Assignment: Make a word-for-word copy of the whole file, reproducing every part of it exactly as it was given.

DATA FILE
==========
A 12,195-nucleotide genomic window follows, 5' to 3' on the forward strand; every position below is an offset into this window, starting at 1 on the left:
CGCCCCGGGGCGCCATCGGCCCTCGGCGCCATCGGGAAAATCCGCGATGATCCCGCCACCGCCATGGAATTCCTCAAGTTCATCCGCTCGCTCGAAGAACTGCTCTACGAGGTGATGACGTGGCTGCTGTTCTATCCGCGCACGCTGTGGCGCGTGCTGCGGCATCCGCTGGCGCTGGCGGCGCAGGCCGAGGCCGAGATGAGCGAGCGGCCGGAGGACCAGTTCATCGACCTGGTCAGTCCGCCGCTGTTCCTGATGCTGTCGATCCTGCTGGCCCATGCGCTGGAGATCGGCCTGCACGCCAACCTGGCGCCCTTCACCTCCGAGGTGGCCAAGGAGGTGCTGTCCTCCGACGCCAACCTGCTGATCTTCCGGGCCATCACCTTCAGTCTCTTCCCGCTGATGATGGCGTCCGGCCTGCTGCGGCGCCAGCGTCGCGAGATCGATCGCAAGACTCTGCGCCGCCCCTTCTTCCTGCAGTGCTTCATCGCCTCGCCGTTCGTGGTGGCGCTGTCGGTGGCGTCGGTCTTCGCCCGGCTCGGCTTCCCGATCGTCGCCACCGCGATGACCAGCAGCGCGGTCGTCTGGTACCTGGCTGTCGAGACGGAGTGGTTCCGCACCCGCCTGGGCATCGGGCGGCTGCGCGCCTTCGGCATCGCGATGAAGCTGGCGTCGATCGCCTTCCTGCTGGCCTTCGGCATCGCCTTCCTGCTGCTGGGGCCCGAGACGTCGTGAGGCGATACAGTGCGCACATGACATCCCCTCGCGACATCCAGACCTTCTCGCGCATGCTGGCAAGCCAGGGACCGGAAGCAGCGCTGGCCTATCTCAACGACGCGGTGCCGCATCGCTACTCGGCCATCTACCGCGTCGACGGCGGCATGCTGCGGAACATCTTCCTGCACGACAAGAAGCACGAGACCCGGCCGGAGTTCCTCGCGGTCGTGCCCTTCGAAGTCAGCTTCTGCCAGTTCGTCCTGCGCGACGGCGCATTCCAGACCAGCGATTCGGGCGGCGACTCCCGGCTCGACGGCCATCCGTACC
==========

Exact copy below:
A 12,195-nucleotide genomic window follows, 5' to 3' on the forward strand; every position below is an offset into this window, starting at 1 on the left:
CGCCCCGGGGCGCCATCGGCCCTCGGCGCCATCGGGAAAATCCGCGATGATCCCGCCACCGCCATGGAATTCCTCAAGTTCATCCGCTCGCTCGAAGAACTGCTCTACGAGGTGATGACGTGGCTGCTGTTCTATCCGCGCACGCTGTGGCGCGTGCTGCGGCATCCGCTGGCGCTGGCGGCGCAGGCCGAGGCCGAGATGAGCGAGCGGCCGGAGGACCAGTTCATCGACCTGGTCAGTCCGCCGCTGTTCCTGATGCTGTCGATCCTGCTGGCCCATGCGCTGGAGATCGGCCTGCACGCCAACCTGGCGCCCTTCACCTCCGAGGTGGCCAAGGAGGTGCTGTCCTCCGACGCCAACCTGCTGATCTTCCGGGCCATCACCTTCAGTCTCTTCCCGCTGATGATGGCGTCCGGCCTGCTGCGGCGCCAGCGTCGCGAGATCGATCGCAAGACTCTGCGCCGCCCCTTCTTCCTGCAGTGCTTCATCGCCTCGCCGTTCGTGGTGGCGCTGTCGGTGGCGTCGGTCTTCGCCCGGCTCGGCTTCCCGATCGTCGCCACCGCGATGACCAGCAGCGCGGTCGTCTGGTACCTGGCTGTCGAGACGGAGTGGTTCCGCACCCGCCTGGGCATCGGGCGGCTGCGCGCCTTCGGCATCGCGATGAAGCTGGCGTCGATCGCCTTCCTGCTGGCCTTCGGCATCGCCTTCCTGCTGCTGGGGCCCGAGACGTCGTGAGGCGATACAGTGCGCACATGACATCCCCTCGCGACATCCAGACCTTCTCGCGCATGCTGGCAAGCCAGGGACCGGAAGCAGCGCTGGCCTATCTCAACGACGCGGTGCCGCATCGCTACTCGGCCATCTACCGCGTCGACGGCGGCATGCTGCGGAACATCTTCCTGCACGACAAGAAGCACGAGACCCGGCCGGAGTTCCTCGCGGTCGTGCCCTTCGAAGTCAGCTTCTGCCAGTTCGTCCTGCGCGACGGCGCATTCCAGACCAGCGATTCGGGCGGCGACTCCCGGCTCGACGGCCATCCGTACC